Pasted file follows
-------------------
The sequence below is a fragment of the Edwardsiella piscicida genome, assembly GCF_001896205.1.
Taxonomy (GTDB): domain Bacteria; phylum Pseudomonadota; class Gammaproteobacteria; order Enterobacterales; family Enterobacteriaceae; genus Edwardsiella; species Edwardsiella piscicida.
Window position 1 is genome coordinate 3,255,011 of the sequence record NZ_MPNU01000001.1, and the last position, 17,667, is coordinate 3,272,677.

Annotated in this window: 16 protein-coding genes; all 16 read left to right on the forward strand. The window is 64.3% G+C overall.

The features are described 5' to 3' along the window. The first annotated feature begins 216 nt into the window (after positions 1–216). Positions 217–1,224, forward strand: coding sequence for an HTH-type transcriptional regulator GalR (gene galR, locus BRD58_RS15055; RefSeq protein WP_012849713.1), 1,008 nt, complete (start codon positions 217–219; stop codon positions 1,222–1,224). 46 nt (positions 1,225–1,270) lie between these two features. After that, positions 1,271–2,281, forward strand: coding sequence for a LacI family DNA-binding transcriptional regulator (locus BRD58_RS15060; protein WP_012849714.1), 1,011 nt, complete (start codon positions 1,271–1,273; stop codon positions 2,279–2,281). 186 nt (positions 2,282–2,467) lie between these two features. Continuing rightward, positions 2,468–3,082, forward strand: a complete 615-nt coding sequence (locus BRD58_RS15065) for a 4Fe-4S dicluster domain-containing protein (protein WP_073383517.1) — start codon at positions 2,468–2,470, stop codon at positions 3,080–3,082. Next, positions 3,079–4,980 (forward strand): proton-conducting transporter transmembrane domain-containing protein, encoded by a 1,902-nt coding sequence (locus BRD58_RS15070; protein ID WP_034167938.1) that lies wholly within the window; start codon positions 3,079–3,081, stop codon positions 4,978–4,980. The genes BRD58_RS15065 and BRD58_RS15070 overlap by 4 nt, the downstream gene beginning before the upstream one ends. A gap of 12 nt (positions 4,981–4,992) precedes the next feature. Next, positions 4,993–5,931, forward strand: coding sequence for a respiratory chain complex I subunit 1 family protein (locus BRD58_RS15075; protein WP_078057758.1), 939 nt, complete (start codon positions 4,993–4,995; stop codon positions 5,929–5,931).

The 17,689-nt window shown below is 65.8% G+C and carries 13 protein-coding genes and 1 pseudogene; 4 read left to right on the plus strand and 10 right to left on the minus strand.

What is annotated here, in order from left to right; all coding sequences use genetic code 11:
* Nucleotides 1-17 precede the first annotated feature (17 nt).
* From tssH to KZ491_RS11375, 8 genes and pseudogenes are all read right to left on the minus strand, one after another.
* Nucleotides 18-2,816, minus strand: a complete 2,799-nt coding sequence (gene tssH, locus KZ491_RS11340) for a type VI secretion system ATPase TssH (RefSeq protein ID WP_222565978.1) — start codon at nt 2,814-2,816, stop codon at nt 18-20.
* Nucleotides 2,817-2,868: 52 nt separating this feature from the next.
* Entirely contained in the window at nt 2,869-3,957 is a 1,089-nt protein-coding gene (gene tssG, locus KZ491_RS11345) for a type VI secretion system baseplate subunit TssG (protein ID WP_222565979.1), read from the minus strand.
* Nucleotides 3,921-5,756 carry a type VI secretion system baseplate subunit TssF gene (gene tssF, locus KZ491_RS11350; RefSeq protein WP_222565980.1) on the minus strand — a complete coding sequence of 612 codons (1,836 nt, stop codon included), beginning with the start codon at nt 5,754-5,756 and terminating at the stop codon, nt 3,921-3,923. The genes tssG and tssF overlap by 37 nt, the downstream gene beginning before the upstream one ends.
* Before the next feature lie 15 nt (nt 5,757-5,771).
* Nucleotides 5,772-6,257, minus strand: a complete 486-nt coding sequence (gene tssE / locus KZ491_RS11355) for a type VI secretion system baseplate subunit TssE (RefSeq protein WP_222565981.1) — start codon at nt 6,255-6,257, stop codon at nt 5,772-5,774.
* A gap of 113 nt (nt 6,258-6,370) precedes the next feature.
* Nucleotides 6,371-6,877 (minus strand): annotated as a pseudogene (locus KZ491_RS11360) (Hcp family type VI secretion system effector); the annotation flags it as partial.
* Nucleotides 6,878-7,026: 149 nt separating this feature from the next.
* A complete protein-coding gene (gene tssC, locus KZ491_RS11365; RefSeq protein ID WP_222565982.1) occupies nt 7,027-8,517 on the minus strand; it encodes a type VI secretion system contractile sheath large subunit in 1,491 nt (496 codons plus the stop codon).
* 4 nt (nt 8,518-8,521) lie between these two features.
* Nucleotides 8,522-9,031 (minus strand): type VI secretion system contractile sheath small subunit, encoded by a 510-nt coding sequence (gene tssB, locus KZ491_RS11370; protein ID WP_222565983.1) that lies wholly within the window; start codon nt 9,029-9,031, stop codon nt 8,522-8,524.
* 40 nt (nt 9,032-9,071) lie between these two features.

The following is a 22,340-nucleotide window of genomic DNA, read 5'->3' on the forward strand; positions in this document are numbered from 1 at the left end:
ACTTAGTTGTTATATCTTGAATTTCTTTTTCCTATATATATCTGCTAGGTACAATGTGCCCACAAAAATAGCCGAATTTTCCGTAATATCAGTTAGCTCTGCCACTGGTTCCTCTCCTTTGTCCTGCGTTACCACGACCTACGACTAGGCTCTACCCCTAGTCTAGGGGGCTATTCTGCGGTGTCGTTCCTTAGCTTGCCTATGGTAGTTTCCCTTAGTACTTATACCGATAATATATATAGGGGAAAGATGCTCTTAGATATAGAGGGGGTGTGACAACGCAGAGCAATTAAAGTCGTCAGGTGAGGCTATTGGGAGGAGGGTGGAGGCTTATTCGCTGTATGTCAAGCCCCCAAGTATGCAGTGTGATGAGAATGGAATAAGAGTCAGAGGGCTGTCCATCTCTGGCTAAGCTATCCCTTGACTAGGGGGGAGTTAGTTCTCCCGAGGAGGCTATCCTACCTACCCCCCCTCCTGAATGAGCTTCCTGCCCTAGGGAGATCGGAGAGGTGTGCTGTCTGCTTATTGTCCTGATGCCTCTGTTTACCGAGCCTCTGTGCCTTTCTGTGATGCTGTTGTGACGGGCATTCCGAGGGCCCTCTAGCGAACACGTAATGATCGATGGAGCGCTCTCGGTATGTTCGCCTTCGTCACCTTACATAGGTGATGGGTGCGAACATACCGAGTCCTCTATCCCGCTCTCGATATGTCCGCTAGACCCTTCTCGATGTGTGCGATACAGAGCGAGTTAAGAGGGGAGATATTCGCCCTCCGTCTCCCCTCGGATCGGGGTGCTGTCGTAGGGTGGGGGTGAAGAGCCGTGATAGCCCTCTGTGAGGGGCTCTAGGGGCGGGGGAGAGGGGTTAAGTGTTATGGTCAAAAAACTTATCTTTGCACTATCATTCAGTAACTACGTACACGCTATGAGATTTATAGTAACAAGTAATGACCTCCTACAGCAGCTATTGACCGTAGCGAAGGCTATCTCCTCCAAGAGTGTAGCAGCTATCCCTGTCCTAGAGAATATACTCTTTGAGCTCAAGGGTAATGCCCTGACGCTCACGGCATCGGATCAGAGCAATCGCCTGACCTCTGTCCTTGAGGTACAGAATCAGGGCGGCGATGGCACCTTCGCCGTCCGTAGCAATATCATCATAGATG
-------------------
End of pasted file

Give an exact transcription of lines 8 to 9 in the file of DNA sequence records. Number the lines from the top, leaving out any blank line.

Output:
* Nucleotides 1-17 precede the first annotated feature (17 nt).
* From tssH to KZ491_RS11375, 8 genes and pseudogenes are all read right to left on the minus strand, one after another.